Listen to Chilly Gonzales break down some of the biggest Juno-winning singles
In season 2 of Inside the Junos, the Canadian musician deconstructs songs from Shawn Mendes, Feist and more.
Last year, CBC Music's Inside the Junos podcast pulled back the curtain on Canada's premiere music award show with lively stories and backstage moments from the people that were there. Its seven episodes explored memorable acceptance speeches, snubs and the key to writing a great opening monologue.
But for season 2 of Inside the Junos, we're moving away from the mechanics and history of the award show and focusing on the music itself. In Inside the Junos: Chilly Gonzales' Songs in the Key of Eh, we asked Canadian master musician Chilly Gonzales to sit down at the piano and deconstruct six of Canada's best known Juno-winning songs.
Gonzales, a pianist, composer and producer who has worked with artists such as Feist, Peaches, Drake and Daft Punk, has spent the past few years educating music lovers with his Pop Music Masterclass video series, where he breaks down big hits by Taylor Swift, Lana Del Rey and Queen. Similarly, he will look at the inner workings of Canadian hits for Inside the Junos.
All the episodes are available now, and can be streamed on CBC's podcast page.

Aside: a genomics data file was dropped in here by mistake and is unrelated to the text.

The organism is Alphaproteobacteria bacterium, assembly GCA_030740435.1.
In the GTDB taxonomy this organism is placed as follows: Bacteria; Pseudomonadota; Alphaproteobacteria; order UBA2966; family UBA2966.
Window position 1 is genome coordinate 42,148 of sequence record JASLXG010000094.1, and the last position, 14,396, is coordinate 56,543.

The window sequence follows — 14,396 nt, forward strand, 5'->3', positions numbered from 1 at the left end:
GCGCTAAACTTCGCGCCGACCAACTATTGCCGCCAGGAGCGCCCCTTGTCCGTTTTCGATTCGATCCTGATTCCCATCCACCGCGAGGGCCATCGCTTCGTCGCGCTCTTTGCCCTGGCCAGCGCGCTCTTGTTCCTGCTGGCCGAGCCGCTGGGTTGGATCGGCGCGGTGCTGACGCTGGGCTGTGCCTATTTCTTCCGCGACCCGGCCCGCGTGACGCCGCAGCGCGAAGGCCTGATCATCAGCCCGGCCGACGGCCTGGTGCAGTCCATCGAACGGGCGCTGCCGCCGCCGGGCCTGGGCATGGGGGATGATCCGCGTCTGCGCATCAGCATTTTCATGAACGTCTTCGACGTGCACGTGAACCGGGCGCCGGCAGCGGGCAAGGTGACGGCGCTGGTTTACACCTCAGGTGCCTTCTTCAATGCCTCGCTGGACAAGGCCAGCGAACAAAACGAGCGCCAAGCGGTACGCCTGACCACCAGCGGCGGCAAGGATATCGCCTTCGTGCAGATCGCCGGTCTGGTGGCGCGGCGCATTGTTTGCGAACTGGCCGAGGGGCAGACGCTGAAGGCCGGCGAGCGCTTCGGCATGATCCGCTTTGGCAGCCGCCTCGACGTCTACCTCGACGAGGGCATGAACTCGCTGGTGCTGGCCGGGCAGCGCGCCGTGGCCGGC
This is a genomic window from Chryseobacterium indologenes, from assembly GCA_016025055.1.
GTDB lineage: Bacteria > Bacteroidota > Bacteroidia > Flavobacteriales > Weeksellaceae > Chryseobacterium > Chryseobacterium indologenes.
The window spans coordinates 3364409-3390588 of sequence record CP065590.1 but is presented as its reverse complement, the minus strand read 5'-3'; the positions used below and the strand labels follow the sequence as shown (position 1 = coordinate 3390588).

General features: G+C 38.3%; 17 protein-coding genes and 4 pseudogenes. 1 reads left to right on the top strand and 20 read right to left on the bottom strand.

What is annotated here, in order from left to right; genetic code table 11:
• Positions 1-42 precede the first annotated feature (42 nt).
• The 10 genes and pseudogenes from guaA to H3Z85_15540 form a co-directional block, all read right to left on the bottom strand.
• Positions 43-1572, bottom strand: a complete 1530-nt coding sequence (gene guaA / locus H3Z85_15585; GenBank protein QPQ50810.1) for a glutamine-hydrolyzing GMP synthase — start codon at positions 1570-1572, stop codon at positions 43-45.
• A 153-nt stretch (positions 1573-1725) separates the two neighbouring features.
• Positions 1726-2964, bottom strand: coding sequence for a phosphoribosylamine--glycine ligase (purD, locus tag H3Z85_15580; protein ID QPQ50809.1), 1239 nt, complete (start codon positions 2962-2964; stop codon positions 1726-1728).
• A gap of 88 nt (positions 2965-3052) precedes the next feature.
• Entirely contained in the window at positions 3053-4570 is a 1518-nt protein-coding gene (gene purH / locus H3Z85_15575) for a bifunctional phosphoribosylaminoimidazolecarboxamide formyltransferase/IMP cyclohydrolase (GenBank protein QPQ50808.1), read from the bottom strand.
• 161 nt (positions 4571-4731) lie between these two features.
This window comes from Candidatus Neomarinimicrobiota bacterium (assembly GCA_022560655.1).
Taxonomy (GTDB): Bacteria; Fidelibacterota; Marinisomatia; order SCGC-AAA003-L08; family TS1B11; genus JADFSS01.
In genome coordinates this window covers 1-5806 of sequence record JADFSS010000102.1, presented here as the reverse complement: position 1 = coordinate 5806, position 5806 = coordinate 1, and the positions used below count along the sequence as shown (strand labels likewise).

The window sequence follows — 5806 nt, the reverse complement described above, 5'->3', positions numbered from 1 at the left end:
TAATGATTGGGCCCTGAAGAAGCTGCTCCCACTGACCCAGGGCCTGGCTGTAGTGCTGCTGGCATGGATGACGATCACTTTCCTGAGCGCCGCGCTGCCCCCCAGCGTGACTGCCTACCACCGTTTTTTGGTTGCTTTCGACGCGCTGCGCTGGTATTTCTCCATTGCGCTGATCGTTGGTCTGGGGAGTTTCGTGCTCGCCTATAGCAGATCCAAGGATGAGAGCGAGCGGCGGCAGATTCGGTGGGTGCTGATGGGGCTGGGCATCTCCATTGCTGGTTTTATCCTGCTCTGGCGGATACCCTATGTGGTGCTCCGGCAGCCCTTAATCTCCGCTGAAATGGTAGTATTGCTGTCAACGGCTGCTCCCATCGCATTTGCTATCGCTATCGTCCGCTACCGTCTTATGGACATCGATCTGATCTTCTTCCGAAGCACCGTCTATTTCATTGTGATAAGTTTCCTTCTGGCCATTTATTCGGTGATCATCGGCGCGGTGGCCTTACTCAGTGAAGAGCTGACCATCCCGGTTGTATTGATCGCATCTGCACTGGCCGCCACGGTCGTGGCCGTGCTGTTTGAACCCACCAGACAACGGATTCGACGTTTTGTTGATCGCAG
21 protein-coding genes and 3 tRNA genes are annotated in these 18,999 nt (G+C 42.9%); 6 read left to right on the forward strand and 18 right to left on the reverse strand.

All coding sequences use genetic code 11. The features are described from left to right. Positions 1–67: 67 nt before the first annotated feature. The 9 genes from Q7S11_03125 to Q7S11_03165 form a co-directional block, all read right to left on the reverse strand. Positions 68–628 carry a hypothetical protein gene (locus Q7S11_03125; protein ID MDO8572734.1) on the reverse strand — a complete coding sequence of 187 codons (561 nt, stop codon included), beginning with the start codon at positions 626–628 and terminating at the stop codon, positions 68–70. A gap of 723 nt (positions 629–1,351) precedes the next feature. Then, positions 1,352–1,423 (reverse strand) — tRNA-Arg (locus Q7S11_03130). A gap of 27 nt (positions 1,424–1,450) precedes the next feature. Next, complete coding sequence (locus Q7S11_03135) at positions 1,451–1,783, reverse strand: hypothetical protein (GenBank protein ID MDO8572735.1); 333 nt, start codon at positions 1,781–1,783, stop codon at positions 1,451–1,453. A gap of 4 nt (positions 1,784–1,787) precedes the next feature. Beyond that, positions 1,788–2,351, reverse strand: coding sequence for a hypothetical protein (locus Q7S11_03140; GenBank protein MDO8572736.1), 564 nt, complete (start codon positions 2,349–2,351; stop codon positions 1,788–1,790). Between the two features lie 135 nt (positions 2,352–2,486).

Below are summaries of each episode.
Season 2, Episode 1: The Weeknd, 'Can't Feel My Face'
"Can't Feel My Face" earned the Weeknd the Juno for single of the year in 2016. Here, Gonzales offers an explanation for the infectious rhythm in the melody by saying, "We all know that the Weeknd loves Michael Jackson and perhaps he got the syncopated influence from Thriller."
Season 2 Episode 2: Corey Hart, 'Never Surrender'
Corey Hart won single of the year for "Never Surrender" in 1985. Chilly Gonzales explains that "the human ear associates a falling melody with submissiveness." So what gives this song its defiant strength? Find out.
Season 2 Episode 3: Alanis Morrisette, 'You Oughta Know'
Alanis Morissette burst onto the scene with Jagged Little Pill and shook up the music world in the '90s. Her magic, as Gonzales explains, is "that strange yodel, that weird break in her voice that makes the vocal performance so raw and so real."
Season 2 Episode 4: k-os, 'Crabbuckit'
In 2005, "Crabbuckit" was a joyous-sounding hit that was being played on radios across Canada, but Gonzales points out that it uses "a chord progression associated with some of the saddest songs in the world."
Season 2 Episode 5: Feist, '1234'
Here, Gonzales asks, "How is it possible that it still seems like music to us when it's someone counting to four in monotone?" Apparently, the secret is in the bass.
Season 2 Episode 6: Shawn Mendes, 'There's Nothing Holdin' Me Back'
Gonzales notes the EDM sound of Shawn Mendes' 2018 single of the year winner, "There's Nothing Holdin' Me Back," but adds that he also has "the feeling of hearing a person, a true singer-songwriter."
Gonzales recently announced the return of the Gonzervatory, a 10-day music performance workshop that will take place in Cologne, Germany. Five musicians will be chosen for an all-expenses-paid trip to work with Gonzales, which will culminate in a final concert led by Gonzales himself. Applications are open now at his website.
Wherever you are in the world, you can watch the 2019 Juno Awards on Sunday, March 17, broadcast live from London's Budweiser Gardens at 8 p.m. ET on CBC, CBC Radio and online at cbc.ca/junos.